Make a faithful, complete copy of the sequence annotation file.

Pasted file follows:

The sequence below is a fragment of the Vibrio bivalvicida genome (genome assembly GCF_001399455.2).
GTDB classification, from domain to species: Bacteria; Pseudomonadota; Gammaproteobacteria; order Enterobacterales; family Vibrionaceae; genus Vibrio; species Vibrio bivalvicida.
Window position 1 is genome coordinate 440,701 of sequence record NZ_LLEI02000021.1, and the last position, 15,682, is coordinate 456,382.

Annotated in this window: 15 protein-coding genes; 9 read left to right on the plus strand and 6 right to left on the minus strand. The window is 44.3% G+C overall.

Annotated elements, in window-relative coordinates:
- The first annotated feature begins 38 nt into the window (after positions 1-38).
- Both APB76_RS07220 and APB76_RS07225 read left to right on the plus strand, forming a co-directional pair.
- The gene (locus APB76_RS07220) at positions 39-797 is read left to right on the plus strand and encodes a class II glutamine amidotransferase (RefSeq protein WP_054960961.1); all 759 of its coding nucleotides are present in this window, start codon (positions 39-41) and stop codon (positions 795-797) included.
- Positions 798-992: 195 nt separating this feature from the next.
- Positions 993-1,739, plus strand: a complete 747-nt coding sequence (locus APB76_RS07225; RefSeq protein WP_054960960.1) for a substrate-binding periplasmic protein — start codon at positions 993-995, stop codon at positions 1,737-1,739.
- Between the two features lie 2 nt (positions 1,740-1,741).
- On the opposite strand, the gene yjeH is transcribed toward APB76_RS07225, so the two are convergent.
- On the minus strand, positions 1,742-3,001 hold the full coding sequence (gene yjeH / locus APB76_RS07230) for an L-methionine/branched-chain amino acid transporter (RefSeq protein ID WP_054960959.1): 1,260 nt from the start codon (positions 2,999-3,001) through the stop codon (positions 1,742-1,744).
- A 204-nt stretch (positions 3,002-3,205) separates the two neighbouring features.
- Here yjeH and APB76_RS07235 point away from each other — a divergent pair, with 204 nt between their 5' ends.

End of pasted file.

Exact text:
The sequence below is a fragment of the Vibrio bivalvicida genome (genome assembly GCF_001399455.2).
GTDB classification, from domain to species: Bacteria; Pseudomonadota; Gammaproteobacteria; order Enterobacterales; family Vibrionaceae; genus Vibrio; species Vibrio bivalvicida.
Window position 1 is genome coordinate 440,701 of sequence record NZ_LLEI02000021.1, and the last position, 15,682, is coordinate 456,382.

Annotated in this window: 15 protein-coding genes; 9 read left to right on the plus strand and 6 right to left on the minus strand. The window is 44.3% G+C overall.

Annotated elements, in window-relative coordinates:
- The first annotated feature begins 38 nt into the window (after positions 1-38).
- Both APB76_RS07220 and APB76_RS07225 read left to right on the plus strand, forming a co-directional pair.
- The gene (locus APB76_RS07220) at positions 39-797 is read left to right on the plus strand and encodes a class II glutamine amidotransferase (RefSeq protein WP_054960961.1); all 759 of its coding nucleotides are present in this window, start codon (positions 39-41) and stop codon (positions 795-797) included.
- Positions 798-992: 195 nt separating this feature from the next.
- Positions 993-1,739, plus strand: a complete 747-nt coding sequence (locus APB76_RS07225; RefSeq protein WP_054960960.1) for a substrate-binding periplasmic protein — start codon at positions 993-995, stop codon at positions 1,737-1,739.
- Between the two features lie 2 nt (positions 1,740-1,741).
- On the opposite strand, the gene yjeH is transcribed toward APB76_RS07225, so the two are convergent.
- On the minus strand, positions 1,742-3,001 hold the full coding sequence (gene yjeH / locus APB76_RS07230) for an L-methionine/branched-chain amino acid transporter (RefSeq protein ID WP_054960959.1): 1,260 nt from the start codon (positions 2,999-3,001) through the stop codon (positions 1,742-1,744).
- A 204-nt stretch (positions 3,002-3,205) separates the two neighbouring features.
- Here yjeH and APB76_RS07235 point away from each other — a divergent pair, with 204 nt between their 5' ends.